Tuesday, April 8, 2014

Travelers block road in Janos, Chihuahua





In November 2012, I traveled to Nuevo Casas Grandes, Chihuahua, Mexico.  About 45 minutes before we were to arrive in Nuevo Casas Grandes, the bus I was riding in came to a stop at a check point in Janos.



Normally, cars and buses are asked to stop only momentarily while the military and government types check whatever it is they check.



Our bus was going to be allowed to continue on down the road, but people that were riding in another bus all walked out in front of our bus and refused to move.



Apparently, the first bus had been sitting there for four or five hours while authorities completed a criminal investigation.  The truth was never made clear, but some of the things we were told were that the military had found drugs on the bus.  My guess is that they found a cache of guns, a stash of money, or a fugitive.



Either way, the people that were being detained felt that they were being victimized by the government.  They were upset that they were not being able to leave even though they were obviously not being accused of doing anything wrong.



In this video, the driver of the bus I was on is trying to convince the people in front of the bus to move.  Eventually,  military personnel told the driver to get in the bus and start driving, even if the people did not move.  After guns were pointed at the few people who remained in front of the bus, everyone got out of the way.


Friday, January 10, 2014

DC3 Activities Center plans moving forward

DC3 Activities Center plans moving forward

Jarrett E. Brown

Dodge City Daily Globe

September 13, 2013

Recent developments have increased the likelihood that the previously-proposed Dodge City Community College Activities Center will be built.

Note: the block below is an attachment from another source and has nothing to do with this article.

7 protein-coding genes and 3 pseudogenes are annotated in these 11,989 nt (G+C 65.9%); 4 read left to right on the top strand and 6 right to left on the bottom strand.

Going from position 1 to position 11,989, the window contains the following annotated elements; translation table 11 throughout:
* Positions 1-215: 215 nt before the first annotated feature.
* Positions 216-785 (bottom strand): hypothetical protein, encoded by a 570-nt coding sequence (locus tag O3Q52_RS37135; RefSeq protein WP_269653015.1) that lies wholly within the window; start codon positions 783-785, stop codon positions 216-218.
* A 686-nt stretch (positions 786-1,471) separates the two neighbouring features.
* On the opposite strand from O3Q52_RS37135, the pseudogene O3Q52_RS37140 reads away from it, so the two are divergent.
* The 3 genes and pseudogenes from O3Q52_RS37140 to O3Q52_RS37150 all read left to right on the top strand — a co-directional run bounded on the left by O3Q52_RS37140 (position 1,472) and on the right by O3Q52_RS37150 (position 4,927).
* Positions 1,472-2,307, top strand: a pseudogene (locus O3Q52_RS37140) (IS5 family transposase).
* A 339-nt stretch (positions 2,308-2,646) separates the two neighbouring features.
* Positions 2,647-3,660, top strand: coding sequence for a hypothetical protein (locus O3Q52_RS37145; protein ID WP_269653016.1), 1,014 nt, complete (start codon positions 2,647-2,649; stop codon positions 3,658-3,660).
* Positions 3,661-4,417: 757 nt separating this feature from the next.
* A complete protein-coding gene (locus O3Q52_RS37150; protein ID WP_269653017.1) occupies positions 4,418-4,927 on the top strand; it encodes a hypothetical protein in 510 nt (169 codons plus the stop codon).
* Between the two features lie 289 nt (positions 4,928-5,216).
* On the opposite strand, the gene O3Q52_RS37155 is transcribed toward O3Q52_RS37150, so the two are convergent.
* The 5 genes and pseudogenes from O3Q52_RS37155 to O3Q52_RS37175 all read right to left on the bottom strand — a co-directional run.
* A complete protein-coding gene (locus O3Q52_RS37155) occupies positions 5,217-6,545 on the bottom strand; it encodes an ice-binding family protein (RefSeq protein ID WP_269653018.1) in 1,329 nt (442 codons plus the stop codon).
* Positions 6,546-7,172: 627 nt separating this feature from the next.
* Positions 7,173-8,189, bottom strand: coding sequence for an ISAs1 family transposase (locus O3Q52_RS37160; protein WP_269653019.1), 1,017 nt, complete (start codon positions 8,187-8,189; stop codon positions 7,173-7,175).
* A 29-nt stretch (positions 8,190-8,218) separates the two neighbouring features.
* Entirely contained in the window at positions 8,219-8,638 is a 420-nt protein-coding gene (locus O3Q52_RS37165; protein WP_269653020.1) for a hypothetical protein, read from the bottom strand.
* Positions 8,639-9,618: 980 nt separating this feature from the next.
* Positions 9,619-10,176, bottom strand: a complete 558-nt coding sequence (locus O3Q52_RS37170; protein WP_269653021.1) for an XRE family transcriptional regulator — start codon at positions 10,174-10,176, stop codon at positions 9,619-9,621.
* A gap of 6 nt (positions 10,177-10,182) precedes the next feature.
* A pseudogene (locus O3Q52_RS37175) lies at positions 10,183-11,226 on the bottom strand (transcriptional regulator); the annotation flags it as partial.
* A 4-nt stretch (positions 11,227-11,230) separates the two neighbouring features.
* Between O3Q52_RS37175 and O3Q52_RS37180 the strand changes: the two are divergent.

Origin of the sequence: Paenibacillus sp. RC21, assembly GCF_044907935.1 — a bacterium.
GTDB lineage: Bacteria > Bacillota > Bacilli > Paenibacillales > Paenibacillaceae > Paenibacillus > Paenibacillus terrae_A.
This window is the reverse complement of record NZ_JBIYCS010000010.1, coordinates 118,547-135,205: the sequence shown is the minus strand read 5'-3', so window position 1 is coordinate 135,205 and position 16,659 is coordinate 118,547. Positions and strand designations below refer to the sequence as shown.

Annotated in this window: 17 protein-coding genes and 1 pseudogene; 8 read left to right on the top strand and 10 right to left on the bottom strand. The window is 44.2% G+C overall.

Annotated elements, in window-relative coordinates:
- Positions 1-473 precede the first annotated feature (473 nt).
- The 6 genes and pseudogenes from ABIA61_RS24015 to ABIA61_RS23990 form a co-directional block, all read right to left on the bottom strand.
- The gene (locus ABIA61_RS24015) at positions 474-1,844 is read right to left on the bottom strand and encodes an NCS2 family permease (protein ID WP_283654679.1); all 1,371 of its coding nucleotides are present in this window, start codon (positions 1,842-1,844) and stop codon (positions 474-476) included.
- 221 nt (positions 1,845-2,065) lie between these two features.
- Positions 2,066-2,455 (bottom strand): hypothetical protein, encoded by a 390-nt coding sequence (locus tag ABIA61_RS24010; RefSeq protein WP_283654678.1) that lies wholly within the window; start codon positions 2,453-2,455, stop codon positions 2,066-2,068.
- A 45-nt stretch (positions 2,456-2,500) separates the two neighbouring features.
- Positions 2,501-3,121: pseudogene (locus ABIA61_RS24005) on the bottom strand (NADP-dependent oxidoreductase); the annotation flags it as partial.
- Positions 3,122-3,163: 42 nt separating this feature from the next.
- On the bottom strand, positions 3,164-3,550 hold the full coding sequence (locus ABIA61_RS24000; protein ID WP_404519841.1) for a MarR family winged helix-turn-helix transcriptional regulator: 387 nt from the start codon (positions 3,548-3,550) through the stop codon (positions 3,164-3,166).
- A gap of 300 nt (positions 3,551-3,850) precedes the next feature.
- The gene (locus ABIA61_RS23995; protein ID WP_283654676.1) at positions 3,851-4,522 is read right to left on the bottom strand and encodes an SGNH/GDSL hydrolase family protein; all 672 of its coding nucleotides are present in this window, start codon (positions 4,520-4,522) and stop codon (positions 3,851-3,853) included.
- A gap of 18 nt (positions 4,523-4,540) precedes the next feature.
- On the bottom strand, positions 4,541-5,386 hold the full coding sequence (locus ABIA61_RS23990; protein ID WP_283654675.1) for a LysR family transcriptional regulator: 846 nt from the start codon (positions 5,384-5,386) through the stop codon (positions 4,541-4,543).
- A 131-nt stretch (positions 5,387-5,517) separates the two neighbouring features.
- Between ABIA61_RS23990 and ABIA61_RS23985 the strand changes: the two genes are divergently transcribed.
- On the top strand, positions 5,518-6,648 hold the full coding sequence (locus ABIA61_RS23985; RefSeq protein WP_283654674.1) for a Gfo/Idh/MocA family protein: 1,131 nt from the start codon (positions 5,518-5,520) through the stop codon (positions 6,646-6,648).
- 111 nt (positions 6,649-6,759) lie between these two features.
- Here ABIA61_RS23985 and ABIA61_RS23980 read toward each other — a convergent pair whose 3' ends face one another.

In August, the Dodge City Community College Foundation Board and the Dodge City Community College Board of Trustees met to discuss plans for the activities center.   Both boards voted in favor of moving forward with the project, according to Roger Proffitt, the director of the foundation.

The foundation has already hired a construction-manager at-risk to finalize building plans and make final estimates about the costs of the activities center, Proffitt said.

The project is expected to cost $8,000,000 and will be financed with Industrial Revenue Bonds, a $491,000 grant from FEMA, donations from businesses and individuals, and revenue from naming rights opportunities, the foundation director said.

To date, $900,000 has been raised or pledged for the project from a variety of sources, Proffitt said.

According to Proffitt, the mill levy will not be raised in order to provide funding for the activities center.
Preliminary building designs and cost estimates need to be delivered to FEMA before the first day of November, Proffitt said.

The FEMA grant also requires that the activities center be built within two-and-a-half-years, he said. 
Under the current proposal, the activities center will be housed in a monolithic dome-structure on the northeast side of the community college campus.  It will have space for a basketball court, a soccer field, a walking track, a wellness center, study and computer areas, community rooms, and a community events center, according to the 2013 Dodge City Community College President’s Report.

The activities center would also serve as a place of refuge for local citizens prior to and during weather events, such as tornados, and as a staging area for disaster responses efforts, according to Proffitt and the 2013 President’s Report.  It is possible that the Ford County Emergency Management Center could also be located inside the center. 

“The center will be a place that students and members of the community can utilize,” Proffitt said.  “The activities center will be more than an athletics complex.”

Proffitt believes that the activities center will be built, but he said that changes to the plans could be made if the actual building costs are not in-line with the estimates.

“We are sure that it [the building of the center] is going to happen,” Proffitt said, “but, we may have to cut some things out of the plans.”